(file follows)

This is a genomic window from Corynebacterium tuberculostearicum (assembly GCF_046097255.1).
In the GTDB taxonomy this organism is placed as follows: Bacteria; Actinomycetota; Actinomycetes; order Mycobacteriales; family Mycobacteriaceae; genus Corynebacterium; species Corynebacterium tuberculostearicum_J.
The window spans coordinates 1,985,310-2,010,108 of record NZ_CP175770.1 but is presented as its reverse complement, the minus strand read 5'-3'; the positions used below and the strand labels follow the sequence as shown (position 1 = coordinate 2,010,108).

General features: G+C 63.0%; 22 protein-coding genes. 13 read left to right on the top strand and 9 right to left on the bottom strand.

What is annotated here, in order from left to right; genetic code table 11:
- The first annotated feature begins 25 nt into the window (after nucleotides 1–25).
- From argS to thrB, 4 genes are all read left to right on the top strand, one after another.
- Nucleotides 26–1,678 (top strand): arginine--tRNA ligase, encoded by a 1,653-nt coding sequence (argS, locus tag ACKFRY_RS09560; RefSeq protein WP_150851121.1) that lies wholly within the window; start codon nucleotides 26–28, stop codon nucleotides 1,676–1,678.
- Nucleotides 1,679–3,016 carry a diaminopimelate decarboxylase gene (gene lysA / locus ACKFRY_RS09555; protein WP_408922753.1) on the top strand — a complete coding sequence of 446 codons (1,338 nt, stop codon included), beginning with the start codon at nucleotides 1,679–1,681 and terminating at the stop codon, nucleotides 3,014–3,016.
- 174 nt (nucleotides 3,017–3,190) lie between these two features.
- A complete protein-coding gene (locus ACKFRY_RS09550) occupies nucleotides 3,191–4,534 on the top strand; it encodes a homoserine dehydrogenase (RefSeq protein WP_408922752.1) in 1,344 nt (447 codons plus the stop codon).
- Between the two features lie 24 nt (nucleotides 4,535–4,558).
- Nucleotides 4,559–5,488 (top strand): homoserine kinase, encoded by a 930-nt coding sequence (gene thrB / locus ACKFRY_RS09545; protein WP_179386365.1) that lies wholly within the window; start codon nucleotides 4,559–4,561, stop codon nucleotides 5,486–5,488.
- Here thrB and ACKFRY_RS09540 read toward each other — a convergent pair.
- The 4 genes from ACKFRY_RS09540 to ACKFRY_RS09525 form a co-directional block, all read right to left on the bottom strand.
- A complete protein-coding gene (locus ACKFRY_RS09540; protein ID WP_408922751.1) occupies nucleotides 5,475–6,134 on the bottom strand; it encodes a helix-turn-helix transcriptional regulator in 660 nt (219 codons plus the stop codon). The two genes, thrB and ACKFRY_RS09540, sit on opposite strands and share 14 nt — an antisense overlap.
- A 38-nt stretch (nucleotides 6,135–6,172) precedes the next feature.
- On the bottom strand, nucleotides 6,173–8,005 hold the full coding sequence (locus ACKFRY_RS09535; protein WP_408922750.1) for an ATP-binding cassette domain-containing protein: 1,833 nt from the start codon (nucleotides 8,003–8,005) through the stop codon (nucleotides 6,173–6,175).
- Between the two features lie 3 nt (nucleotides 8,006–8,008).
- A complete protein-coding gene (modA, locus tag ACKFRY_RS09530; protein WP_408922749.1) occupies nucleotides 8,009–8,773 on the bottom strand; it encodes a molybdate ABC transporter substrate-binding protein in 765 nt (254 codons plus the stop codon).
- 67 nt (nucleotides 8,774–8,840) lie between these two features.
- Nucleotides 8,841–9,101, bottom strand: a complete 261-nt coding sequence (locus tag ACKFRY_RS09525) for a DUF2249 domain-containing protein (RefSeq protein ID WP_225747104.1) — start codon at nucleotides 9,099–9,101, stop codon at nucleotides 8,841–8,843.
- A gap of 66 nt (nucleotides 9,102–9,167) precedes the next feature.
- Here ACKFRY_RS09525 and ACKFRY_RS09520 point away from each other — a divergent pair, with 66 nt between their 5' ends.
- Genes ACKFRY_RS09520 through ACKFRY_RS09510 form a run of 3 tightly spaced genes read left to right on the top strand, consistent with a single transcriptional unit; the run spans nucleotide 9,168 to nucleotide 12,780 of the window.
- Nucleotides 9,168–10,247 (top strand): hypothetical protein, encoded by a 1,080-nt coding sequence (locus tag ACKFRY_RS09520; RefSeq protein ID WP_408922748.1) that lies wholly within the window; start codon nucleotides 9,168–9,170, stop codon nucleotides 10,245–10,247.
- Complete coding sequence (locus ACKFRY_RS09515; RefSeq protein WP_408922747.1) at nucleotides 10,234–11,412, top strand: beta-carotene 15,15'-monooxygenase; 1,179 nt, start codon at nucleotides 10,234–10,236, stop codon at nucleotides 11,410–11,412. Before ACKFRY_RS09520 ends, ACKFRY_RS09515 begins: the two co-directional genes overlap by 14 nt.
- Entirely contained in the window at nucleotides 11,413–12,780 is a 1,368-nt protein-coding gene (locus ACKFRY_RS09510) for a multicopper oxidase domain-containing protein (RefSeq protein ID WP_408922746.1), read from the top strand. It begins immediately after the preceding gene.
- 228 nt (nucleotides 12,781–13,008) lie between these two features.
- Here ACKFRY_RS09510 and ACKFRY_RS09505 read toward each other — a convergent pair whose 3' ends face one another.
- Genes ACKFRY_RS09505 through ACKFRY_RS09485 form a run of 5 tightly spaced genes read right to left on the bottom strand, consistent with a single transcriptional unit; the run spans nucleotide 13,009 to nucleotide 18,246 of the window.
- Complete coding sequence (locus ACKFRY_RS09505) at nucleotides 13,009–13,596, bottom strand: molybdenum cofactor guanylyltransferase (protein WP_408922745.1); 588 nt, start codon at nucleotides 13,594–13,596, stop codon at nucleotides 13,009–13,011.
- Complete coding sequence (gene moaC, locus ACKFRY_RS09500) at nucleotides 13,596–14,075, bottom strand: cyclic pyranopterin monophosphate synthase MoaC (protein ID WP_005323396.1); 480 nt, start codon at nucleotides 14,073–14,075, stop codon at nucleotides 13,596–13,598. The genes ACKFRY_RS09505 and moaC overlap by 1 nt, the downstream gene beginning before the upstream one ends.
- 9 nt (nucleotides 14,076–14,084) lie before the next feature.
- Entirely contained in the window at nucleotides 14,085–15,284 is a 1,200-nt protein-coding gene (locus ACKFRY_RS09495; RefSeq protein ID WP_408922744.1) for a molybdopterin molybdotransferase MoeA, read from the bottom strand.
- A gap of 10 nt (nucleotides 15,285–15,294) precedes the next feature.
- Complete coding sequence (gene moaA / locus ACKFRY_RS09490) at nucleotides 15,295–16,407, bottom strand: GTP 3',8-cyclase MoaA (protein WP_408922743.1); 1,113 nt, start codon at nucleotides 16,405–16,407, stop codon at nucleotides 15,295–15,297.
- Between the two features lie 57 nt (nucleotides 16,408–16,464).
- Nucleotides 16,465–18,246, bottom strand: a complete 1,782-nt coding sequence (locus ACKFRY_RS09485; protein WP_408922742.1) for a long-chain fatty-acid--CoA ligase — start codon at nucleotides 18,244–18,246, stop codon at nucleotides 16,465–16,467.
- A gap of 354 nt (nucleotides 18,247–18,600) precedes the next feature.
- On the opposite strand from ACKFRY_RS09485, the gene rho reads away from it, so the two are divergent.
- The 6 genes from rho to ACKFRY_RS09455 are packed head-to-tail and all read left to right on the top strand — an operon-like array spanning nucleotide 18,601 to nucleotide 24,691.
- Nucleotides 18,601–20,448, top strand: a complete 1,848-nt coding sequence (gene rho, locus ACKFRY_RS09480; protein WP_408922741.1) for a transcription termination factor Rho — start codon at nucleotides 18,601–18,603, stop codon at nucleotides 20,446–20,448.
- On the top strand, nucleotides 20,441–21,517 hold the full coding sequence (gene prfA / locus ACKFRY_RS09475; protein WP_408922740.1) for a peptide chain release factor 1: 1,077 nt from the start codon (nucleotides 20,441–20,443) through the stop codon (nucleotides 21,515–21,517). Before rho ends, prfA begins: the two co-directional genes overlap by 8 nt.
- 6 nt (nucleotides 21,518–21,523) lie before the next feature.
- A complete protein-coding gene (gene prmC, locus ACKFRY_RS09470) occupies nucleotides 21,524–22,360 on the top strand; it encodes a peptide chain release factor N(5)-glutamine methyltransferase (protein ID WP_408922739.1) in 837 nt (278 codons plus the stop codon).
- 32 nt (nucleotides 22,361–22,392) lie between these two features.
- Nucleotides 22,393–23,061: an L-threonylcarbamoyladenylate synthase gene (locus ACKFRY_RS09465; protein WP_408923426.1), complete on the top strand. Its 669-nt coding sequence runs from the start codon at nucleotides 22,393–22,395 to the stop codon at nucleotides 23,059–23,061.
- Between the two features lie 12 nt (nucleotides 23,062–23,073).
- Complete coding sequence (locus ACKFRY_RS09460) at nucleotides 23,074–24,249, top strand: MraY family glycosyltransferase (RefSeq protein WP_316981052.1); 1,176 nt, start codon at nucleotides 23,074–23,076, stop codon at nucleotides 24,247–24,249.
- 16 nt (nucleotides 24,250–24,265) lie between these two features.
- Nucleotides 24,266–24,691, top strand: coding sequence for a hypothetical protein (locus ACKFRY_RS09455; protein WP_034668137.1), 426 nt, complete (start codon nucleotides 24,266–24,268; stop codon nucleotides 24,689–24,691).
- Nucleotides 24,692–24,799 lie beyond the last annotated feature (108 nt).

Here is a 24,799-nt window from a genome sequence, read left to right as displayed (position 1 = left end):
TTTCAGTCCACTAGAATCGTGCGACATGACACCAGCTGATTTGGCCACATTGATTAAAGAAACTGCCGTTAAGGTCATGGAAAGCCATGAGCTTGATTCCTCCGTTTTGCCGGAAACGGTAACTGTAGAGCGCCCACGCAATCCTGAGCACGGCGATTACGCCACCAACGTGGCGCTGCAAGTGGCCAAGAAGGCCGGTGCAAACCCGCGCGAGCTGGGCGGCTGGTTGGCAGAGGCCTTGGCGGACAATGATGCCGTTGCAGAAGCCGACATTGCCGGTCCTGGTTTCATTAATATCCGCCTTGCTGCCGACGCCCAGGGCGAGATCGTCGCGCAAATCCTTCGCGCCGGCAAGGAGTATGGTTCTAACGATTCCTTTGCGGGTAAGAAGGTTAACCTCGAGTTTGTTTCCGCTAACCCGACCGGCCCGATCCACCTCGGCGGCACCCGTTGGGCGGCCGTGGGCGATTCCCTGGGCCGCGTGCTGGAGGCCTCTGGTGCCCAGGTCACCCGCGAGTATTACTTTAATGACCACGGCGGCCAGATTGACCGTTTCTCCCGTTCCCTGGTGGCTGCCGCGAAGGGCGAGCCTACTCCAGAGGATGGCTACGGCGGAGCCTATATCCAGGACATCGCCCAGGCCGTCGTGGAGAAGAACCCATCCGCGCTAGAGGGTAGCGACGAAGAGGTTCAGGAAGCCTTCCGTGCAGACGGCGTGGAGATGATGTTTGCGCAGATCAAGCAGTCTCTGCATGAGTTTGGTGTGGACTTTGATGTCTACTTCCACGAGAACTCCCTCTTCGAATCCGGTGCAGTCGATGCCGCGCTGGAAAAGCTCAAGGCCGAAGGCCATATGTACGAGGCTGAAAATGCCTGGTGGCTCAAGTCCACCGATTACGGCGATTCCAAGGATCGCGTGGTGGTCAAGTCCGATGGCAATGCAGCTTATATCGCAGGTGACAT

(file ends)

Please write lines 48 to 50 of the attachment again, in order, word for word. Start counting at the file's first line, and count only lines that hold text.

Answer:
- Nucleotides 22,393–23,061: an L-threonylcarbamoyladenylate synthase gene (locus ACKFRY_RS09465; protein WP_408923426.1), complete on the top strand. Its 669-nt coding sequence runs from the start codon at nucleotides 22,393–22,395 to the stop codon at nucleotides 23,059–23,061.
- Between the two features lie 12 nt (nucleotides 23,062–23,073).
- Complete coding sequence (locus ACKFRY_RS09460) at nucleotides 23,074–24,249, top strand: MraY family glycosyltransferase (RefSeq protein WP_316981052.1); 1,176 nt, start codon at nucleotides 23,074–23,076, stop codon at nucleotides 24,247–24,249.